In The Future Is Unwritten, Julian Temple’s 2007 documentary on the late Joe Strummer, there are scenes in which the former Clash frontman’s friends gather around a campfire to reflect on the rock ‘n’ roll legend born John Mellor.
When news arrived that George Harrison’s reactivated Dark Horse Records was releasing the new Joe Strummer compilation, Assembly, on March 26, a question arose: why? Did the Clash frontman and the late former Beatle also once gather around a campfire, acoustic guitars in hands, and jam on “Rock the Casbah” and “What Is Life”?
“Sadly, they never did meet, or not that I know,” Lucinda Tait says of her late husband and Harrison. “It’s sad because as I’ve gotten to know the [Harrison] family and learn more about George, they would’ve got on so well. They’re cut from the same cloth, those two.”
Assembly is a 16-track overview of Strummer’s post-Clash career. Available on a two-LP vinyl gatefold, CD and for streaming and download, the set focuses primarily on Strummer’s work with late-career backing combo The Mescaleros, but also offers rarities such as 1986’s “Love Kills,” from the Sid & Nancy soundtrack. For the Clash faithful, there are versions of three songs closely associated with the band — live takes of “Rudie Can’t Fail” and “I Fought the Law,” and a solo acoustic version of “Junco Partner.”
Speaking with Tait from her home in Somerset, England, it happens to be the 44th anniversary of the release of “White Riot,” the Clash’s first single. The B-side was a song called “1977” in which Strummer famously ranted, “No Elvis, Beatles or Rolling Stones,” a sentiment the Clash likely firmly believed at the time. “In later life, when I was with Joe, he played The Beatles, the Stones and Elvis the whole time in the house. They were being mouthy, weren’t they? It was all about out with the old and in with the new,” Tait says. “Joe was a real music fan, so I know he appreciated and revered the Beatles, the Rolling Stones and Elvis.”
Back when Tait first met Strummer in the mid-’90s, she knew he was a famous musician, but she wasn’t necessarily a devoted follower of his music. “I liked the Clash, but I was never a fan,” she says. “That really wasn’t my scene.” It was music executive David Zonshine, who is partnered with Harrison’s son, musician Dhani Harrison, who brought Strummer’s catalog to Dark Horse.
While Dhani Harrison preferred to let Tait do the talking about Strummer in this instance, another music icon’s offspring, musician Jakob Dylan, testifies about Strummer in Assembly’s liner notes. He writes about the time in the early ’80s, when he was just a kid, that Strummer literally gave him the “sweat-drenched military vest” off his back.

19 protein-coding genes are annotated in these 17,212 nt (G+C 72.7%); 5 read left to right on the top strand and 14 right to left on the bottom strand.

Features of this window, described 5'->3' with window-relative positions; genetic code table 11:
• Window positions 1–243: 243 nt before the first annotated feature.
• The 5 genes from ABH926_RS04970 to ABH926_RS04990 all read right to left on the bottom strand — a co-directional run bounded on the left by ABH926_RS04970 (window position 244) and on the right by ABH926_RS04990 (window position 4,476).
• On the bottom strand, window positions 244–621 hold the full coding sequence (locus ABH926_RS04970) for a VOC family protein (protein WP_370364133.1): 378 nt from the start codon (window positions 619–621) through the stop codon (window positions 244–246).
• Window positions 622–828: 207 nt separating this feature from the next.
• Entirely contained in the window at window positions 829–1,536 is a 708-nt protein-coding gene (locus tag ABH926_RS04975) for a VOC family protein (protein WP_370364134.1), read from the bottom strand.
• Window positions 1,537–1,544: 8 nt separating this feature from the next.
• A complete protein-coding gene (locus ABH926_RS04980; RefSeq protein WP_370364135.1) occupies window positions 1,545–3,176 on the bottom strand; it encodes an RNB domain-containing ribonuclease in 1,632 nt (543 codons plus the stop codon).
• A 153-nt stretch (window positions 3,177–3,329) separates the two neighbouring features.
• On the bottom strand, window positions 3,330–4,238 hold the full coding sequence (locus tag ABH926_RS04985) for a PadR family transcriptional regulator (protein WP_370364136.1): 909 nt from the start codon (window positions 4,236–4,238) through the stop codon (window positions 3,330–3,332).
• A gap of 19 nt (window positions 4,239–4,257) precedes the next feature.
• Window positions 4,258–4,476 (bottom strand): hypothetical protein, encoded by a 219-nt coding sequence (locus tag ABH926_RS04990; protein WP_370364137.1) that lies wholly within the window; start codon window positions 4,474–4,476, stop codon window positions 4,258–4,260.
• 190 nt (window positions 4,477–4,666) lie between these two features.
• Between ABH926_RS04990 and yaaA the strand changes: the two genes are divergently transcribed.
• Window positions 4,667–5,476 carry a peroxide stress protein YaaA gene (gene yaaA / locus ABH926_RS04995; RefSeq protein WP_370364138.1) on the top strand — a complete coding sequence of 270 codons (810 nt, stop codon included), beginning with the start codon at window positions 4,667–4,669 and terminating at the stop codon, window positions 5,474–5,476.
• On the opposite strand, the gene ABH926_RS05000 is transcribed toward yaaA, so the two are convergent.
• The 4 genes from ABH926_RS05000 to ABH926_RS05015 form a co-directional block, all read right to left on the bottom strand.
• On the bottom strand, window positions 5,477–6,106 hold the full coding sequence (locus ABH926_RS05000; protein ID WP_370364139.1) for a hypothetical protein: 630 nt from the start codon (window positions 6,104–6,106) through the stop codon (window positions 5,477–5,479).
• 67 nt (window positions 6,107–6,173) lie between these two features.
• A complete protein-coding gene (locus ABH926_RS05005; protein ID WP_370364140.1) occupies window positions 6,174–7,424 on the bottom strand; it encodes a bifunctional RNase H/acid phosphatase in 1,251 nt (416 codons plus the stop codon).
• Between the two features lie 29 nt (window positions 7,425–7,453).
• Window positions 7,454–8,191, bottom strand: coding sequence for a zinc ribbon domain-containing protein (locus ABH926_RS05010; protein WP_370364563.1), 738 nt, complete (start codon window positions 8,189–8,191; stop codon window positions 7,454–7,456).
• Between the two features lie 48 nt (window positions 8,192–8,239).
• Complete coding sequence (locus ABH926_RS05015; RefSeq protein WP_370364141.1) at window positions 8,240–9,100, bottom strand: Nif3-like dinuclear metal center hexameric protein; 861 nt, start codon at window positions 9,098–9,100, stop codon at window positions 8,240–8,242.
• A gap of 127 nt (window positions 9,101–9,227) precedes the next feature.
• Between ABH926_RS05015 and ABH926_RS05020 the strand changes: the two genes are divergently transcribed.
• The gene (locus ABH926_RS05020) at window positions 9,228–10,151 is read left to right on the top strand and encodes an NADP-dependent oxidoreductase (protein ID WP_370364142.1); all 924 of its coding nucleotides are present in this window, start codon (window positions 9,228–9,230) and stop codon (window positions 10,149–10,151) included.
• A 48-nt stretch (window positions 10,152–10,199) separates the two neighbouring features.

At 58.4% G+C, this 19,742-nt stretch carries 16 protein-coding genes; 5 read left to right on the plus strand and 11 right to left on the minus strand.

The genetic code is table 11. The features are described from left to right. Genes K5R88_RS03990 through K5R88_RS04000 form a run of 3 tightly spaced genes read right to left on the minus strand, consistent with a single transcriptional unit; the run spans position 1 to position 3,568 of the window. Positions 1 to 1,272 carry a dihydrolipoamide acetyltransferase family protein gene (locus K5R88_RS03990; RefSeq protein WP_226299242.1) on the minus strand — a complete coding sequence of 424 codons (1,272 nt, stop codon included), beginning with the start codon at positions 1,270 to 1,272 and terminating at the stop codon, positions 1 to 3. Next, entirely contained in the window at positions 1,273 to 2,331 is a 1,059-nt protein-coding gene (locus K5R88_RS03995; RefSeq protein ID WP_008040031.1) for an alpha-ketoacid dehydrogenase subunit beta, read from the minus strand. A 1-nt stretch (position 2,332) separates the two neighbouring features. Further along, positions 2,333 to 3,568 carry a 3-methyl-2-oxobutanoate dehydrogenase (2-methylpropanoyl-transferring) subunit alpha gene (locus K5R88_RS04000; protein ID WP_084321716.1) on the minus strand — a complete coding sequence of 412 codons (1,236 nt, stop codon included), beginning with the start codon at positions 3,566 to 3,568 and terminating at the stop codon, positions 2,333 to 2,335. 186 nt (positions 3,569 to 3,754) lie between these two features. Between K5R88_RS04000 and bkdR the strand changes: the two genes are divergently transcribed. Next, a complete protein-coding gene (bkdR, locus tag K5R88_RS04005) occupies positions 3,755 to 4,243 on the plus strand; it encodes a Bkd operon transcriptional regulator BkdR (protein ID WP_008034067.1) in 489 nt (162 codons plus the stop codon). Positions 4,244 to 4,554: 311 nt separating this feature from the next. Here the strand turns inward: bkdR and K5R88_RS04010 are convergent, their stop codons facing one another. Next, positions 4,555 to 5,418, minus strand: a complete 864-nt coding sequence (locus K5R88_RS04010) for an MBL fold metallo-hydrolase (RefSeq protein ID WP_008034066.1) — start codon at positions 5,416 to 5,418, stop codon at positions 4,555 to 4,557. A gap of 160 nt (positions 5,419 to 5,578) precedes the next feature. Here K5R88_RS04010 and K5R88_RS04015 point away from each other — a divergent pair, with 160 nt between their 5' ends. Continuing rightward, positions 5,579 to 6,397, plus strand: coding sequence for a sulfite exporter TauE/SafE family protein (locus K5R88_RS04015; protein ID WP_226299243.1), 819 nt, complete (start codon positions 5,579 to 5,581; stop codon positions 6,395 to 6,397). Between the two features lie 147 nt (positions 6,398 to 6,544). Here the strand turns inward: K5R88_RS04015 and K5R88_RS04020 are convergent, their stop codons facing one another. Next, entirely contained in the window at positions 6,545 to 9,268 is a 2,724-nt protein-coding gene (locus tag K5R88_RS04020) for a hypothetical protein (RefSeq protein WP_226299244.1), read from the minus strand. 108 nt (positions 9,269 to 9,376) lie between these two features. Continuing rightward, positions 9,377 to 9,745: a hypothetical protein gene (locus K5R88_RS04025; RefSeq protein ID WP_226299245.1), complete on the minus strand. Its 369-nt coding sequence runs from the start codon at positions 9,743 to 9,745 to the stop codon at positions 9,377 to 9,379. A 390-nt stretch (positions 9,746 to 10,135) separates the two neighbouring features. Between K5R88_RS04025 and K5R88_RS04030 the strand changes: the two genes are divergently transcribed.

Tait met Jakob Dylan through the Harrisons. “I was just so impressed by how much Joe actually meant to him,” she says. “It just seemed appropriate and I was really grateful when he said he wanted to contribute these great liner notes. I was really moved by that.”Ultimately, Tait hopes that Assembly brings Strummer’s solo work to new listeners. “I want the younger generation to hear it,” she says. “The 50-somethings, we lived that time already. We need to get the next generation. That’s my mission.”
Musically, another highlight is Strummer’s version of Bob Marley’s “Redemption Song,” which came about during a vacation in Los Angeles. On a tip from mutual friend, producer George Drakoulias, Strummer learned that Rick Rubin had Johnny Cash in his Hollywood studio. “At six morning Joe went ’round there, just kind of hanging around in the garage writing lyrics and he was hanging out with Johnny and Rick Rubin, but I didn’t Joe know had sung it until after Joe had died and Rick Rubin gave me a copy as a gift.” The Strummer solo version appears on Assembly, a duet version by Cash and Strummer was released on Cash’s posthumous 2003 Unearthed box set. “Joe was a huge Johnny Cash fan,” she says, “absolutely huge.”
As for Strummer originals, “X-Ray Style” is a song that Tait holds close. “It just really grabbed me and he was so excited,” she says. “I just have such a strong image of his face when he was composing, when he was writing, when he was in the studio. That one really stayed with me.”
Ultimately, Tait hopes that Assembly brings Strummer’s solo work to new listeners. “I want the younger generation to hear it,” she says. “The 50-somethings, we lived that time already. We need to get the next generation. That’s my mission.”